One thing that often helps people to forgive is receiving an apology.
A good apology ideally has three parts: an admission of responsibility, a demonstration of sorrow, and doing something to remedy the offence, or prevent a repetition of it.
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Forgiveness does not mean forgetting or minimising the pain we feel; nor is it about excusing others.
Forgiveness means making a conscious and deliberate decision to let go of our feelings of resentment or revenge, regardless of whether the person who has upset us deserves it.
An apology is not telling others we feel sorry they are angry it is telling them we understand why they are angry with us, regret making them feel that way, and wanting to take their anger away.
An effective apology is showing the person we understand why they are hurting.
Forgiving ourselves is always good. But forgiving others is only beneficial if the advantages exceed the potential costs. We should therefore not forgive others if that might expose us to further abuse or exploitation.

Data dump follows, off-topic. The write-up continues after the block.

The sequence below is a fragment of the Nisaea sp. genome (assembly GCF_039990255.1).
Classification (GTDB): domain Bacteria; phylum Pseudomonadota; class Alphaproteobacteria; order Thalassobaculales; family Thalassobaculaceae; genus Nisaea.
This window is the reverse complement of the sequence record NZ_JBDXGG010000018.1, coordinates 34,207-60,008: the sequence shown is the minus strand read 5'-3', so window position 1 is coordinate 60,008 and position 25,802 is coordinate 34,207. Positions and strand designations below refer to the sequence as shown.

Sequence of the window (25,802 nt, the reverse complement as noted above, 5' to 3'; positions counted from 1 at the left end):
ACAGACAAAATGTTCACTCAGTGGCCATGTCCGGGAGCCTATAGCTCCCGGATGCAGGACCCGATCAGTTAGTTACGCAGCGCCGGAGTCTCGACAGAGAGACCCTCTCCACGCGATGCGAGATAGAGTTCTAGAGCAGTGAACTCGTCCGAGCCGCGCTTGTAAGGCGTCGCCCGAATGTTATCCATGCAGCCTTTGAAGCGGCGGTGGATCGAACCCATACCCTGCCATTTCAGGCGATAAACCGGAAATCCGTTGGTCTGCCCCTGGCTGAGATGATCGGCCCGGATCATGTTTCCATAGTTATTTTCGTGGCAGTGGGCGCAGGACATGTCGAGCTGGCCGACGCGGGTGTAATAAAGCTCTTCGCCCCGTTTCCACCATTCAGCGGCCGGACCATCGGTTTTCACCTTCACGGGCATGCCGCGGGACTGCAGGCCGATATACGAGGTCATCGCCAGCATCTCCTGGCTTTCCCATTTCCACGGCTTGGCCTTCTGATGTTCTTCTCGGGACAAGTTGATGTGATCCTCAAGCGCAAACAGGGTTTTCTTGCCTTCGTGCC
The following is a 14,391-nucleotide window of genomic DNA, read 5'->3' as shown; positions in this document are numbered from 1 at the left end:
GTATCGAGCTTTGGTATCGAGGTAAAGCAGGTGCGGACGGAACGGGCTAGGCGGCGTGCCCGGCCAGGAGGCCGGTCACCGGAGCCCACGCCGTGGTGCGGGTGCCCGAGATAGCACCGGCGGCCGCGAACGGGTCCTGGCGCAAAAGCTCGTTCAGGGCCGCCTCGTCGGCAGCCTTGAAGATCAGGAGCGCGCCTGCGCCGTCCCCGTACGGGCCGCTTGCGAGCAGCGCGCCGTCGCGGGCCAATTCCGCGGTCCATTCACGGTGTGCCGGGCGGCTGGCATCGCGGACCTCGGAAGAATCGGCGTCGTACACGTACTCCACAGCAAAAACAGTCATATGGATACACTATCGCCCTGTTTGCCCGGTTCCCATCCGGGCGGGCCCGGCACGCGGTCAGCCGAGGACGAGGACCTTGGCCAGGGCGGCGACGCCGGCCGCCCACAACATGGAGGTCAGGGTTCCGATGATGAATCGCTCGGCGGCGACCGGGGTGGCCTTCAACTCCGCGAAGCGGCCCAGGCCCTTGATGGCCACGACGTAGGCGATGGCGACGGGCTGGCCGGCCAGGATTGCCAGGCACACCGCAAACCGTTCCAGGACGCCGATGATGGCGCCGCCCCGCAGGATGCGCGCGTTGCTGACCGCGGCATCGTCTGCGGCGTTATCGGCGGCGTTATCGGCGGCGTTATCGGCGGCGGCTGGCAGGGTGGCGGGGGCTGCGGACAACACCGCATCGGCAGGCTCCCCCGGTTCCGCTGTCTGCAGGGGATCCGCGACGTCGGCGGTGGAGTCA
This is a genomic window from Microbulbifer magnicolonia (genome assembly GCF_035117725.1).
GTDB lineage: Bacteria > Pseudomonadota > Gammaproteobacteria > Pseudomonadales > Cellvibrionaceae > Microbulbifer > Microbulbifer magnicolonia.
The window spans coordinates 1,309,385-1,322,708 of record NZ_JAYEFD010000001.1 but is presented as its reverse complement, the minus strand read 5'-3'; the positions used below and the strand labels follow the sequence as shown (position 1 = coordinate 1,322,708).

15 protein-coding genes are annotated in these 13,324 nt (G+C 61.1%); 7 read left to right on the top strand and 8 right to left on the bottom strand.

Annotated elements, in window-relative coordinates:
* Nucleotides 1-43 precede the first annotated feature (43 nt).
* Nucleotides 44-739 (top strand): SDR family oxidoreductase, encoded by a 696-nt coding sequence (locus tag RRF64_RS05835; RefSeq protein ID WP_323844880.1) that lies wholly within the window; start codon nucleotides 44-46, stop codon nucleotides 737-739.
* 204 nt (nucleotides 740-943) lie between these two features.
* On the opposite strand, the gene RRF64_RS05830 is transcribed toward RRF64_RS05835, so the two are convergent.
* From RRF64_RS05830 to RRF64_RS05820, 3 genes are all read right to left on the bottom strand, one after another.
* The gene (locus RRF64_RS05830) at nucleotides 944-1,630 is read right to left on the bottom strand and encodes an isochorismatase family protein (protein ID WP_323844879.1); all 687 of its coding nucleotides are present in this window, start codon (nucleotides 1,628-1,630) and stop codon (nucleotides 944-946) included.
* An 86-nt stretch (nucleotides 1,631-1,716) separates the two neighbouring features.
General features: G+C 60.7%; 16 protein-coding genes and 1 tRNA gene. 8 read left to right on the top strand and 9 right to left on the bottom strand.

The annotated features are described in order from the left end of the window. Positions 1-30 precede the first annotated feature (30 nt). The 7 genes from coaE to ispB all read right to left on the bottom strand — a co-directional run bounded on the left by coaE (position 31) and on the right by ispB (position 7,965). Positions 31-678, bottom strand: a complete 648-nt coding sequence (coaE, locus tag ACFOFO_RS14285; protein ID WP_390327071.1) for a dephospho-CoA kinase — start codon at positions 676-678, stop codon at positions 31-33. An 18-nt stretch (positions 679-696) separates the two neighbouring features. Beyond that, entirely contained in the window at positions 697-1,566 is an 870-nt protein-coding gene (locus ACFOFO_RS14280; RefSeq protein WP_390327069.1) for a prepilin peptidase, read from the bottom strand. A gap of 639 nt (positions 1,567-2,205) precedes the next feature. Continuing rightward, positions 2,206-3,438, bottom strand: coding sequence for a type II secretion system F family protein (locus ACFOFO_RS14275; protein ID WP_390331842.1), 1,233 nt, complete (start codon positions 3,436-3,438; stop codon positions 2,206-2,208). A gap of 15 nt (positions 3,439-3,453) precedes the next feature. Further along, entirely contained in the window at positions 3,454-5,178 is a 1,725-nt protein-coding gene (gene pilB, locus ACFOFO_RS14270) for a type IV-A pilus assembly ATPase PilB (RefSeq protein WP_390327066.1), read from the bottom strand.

The stress response we experience to being hurt is protective because it motivates us to stop people from abusing or taking advantage of us.
A perfect apology has to be without ego, an expression of genuine regret, and the assumption of full responsibility: I am so sorry that you were hurt, this accident is completely my fault, and I really was going too fast, and too carelessly.
A botched or half-hearted apology taints the act of apologising, not leaving space for any further apology to arise from the other person.
Forgiveness is about goodness, about extending mercy to those who’ve harmed us, even if they don’t “deserve” it. Working on forgiveness can help us increase our self-esteem and give us a sense of inner strength and safety.